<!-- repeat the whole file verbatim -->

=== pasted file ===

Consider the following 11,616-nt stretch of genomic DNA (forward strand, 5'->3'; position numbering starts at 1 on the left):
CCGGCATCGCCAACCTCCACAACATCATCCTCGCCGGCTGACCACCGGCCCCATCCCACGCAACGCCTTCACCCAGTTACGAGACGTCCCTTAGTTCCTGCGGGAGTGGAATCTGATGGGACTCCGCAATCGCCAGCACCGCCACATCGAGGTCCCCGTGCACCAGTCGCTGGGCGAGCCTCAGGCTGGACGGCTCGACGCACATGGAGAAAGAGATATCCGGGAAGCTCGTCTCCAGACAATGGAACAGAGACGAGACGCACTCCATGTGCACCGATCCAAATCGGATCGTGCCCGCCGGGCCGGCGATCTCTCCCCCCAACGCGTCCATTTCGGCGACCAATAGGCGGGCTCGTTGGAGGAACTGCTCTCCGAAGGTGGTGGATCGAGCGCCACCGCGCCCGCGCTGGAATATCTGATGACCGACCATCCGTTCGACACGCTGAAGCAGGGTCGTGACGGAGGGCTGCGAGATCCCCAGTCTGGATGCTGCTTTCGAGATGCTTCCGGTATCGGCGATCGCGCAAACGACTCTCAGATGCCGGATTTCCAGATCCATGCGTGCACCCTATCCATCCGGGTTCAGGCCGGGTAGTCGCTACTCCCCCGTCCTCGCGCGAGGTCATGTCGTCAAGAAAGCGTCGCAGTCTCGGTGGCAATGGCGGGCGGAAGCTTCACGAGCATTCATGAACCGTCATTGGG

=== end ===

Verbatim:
Consider the following 11,616-nt stretch of genomic DNA (forward strand, 5'->3'; position numbering starts at 1 on the left):
CCGGCATCGCCAACCTCCACAACATCATCCTCGCCGGCTGACCACCGGCCCCATCCCACGCAACGCCTTCACCCAGTTACGAGACGTCCCTTAGTTCCTGCGGGAGTGGAATCTGATGGGACTCCGCAATCGCCAGCACCGCCACATCGAGGTCCCCGTGCACCAGTCGCTGGGCGAGCCTCAGGCTGGACGGCTCGACGCACATGGAGAAAGAGATATCCGGGAAGCTCGTCTCCAGACAATGGAACAGAGACGAGACGCACTCCATGTGCACCGATCCAAATCGGATCGTGCCCGCCGGGCCGGCGATCTCTCCCCCCAACGCGTCCATTTCGGCGACCAATAGGCGGGCTCGTTGGAGGAACTGCTCTCCGAAGGTGGTGGATCGAGCGCCACCGCGCCCGCGCTGGAATATCTGATGACCGACCATCCGTTCGACACGCTGAAGCAGGGTCGTGACGGAGGGCTGCGAGATCCCCAGTCTGGATGCTGCTTTCGAGATGCTTCCGGTATCGGCGATCGCGCAAACGACTCTCAGATGCCGGATTTCCAGATCCATGCGTGCACCCTATCCATCCGGGTTCAGGCCGGGTAGTCGCTACTCCCCCGTCCTCGCGCGAGGTCATGTCGTCAAGAAAGCGTCGCAGTCTCGGTGGCAATGGCGGGCGGAAGCTTCACGAGCATTCATGAACCGTCATTGGG